This level of avoidance is not only totally unsatisfying personally, it also worries me. It worries me the same way a couple who comes into my office who have gotten so far down the path of disconnection with each other that they don’t even bother to fight any longer worries me. Salvaging their relationship is the hardest when they are teetering on the edge despair to total detachment. Now that I think about it, I would rather have folks screaming political one liners I don’t agree with than being silent. I appreciate, at least, that level of engagement.
As an aside, I must confess I was a political science undergrad, and I am dogmatic about not being dogmatic. I am also naturally curious even though I have strong views. I want to hear why you believe what you believe, why you feel what you feel and I am interested in deeply honoring multiple viewpoints. That said I do have a bias towards political engagement and discourse than nonengagement. This article may give you the impression I always move from my own kind of political equanimity. I don’t. I can get caught off guard and mud sling too but usually when I do, I realize I am defensively disconnecting rather than connecting to myself and others, and I do some self-care to see what I need.
There was a lovely discussion on NPR’s This American Life about political discourse with heart-wrenching stories of families torn apart by their differing political views. The Republican and Democrat authors of You’re Not as Crazy as I Thought (But You’re Still Wrong): Conversations between a Die-Hard Liberal and a Devoted Conservative
coached one sister on how to mend fences with her sister on the other side of the political divide. I agreed wholeheartedly in their content and more importantly in their vision. After I had switched off the radio, I reflected further on what I do in the room with couples that apply to divided communication in politics. We care about our community by building the capacity to engage in a thoughtful political discussion about what it means to be sharing this land. Caring in this way might change your life. Think about it – if you can, with an open heart, connect rather than disconnect around matters that you might not see eye to eye on, you feel, well, connected rather than disconnected from your community.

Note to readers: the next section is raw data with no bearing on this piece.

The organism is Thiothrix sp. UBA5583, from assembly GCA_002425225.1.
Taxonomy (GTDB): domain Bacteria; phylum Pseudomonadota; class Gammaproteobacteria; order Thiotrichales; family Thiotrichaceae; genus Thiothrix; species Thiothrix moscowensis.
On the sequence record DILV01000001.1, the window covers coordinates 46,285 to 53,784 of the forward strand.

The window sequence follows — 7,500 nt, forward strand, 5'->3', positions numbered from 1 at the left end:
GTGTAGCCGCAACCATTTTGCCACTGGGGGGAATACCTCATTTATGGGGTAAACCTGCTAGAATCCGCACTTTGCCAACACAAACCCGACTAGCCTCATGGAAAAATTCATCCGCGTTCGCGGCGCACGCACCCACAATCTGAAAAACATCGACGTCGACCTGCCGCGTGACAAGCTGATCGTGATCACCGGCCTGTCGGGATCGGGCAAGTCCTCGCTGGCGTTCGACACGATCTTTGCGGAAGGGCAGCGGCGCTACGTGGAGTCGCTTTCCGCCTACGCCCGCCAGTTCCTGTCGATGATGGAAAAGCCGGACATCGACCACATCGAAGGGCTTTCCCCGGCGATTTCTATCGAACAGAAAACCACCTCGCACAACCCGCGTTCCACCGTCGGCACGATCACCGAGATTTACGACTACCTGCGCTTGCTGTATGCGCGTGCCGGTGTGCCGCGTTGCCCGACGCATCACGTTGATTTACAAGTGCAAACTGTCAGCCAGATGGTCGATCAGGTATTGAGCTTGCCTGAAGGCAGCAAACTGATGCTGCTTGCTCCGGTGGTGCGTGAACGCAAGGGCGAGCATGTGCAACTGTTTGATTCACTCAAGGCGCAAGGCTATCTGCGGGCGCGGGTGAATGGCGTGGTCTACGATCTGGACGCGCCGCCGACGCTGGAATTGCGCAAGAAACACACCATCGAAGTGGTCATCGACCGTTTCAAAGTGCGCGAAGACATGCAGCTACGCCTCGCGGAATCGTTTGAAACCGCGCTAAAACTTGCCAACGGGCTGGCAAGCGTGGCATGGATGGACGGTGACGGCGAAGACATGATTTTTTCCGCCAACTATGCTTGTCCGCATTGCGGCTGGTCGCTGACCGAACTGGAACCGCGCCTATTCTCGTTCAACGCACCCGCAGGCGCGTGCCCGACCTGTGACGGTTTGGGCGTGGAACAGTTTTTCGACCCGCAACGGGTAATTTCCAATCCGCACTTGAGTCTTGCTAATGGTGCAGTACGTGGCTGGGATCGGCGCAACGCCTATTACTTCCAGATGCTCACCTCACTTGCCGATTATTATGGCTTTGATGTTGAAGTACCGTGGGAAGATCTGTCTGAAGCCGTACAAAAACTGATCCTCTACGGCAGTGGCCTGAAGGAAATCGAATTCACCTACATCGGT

Tips for Connective Political Conversations
- Drop the goal to persuade. If you are entering into a conversation with someone you already know has a different political stance than you, you likely are not going to change their mind. What is more, trying to change someone’s mind is an act of aggression unless we are invited to change their mind. Why we feel the need to vehemently persuade is a much longer discussion of the sociopolitical and psycho spiritual realms of humanity.
- Lead with curiosity. Ask questions. Why do you think that? What data/information have you found/read that supports you?
- Know your part. Why do you think and believe what you do? Have you sat down and really made a list of what you stand for politically? What news or sources of data help support your views. If you aren’t clear on this, you are likely to get easily caught up in the fighting and mudslinging kind of politics or the disengaged kind of politics.
- Breathe, stay calm and stay open. I was talking to family about politics and they said “I don’t want to get into conflict with you.” I thought about that and wondered, hmmm, why does talking about differences have to equate to conflict? It doesn’t if we can stay open and soft and follow 1 through 3 above.
Another colleague of mine, Ali Miller, stepped out an actual script using Marshall Rosenberg’s Non Violent Communication to talk politics if you want some more specific ideas on how to start.
I love this country but I also long to feel connected to what we are building together. I for one, am going to make an effort to follow the steps and engage. I hope you will join me.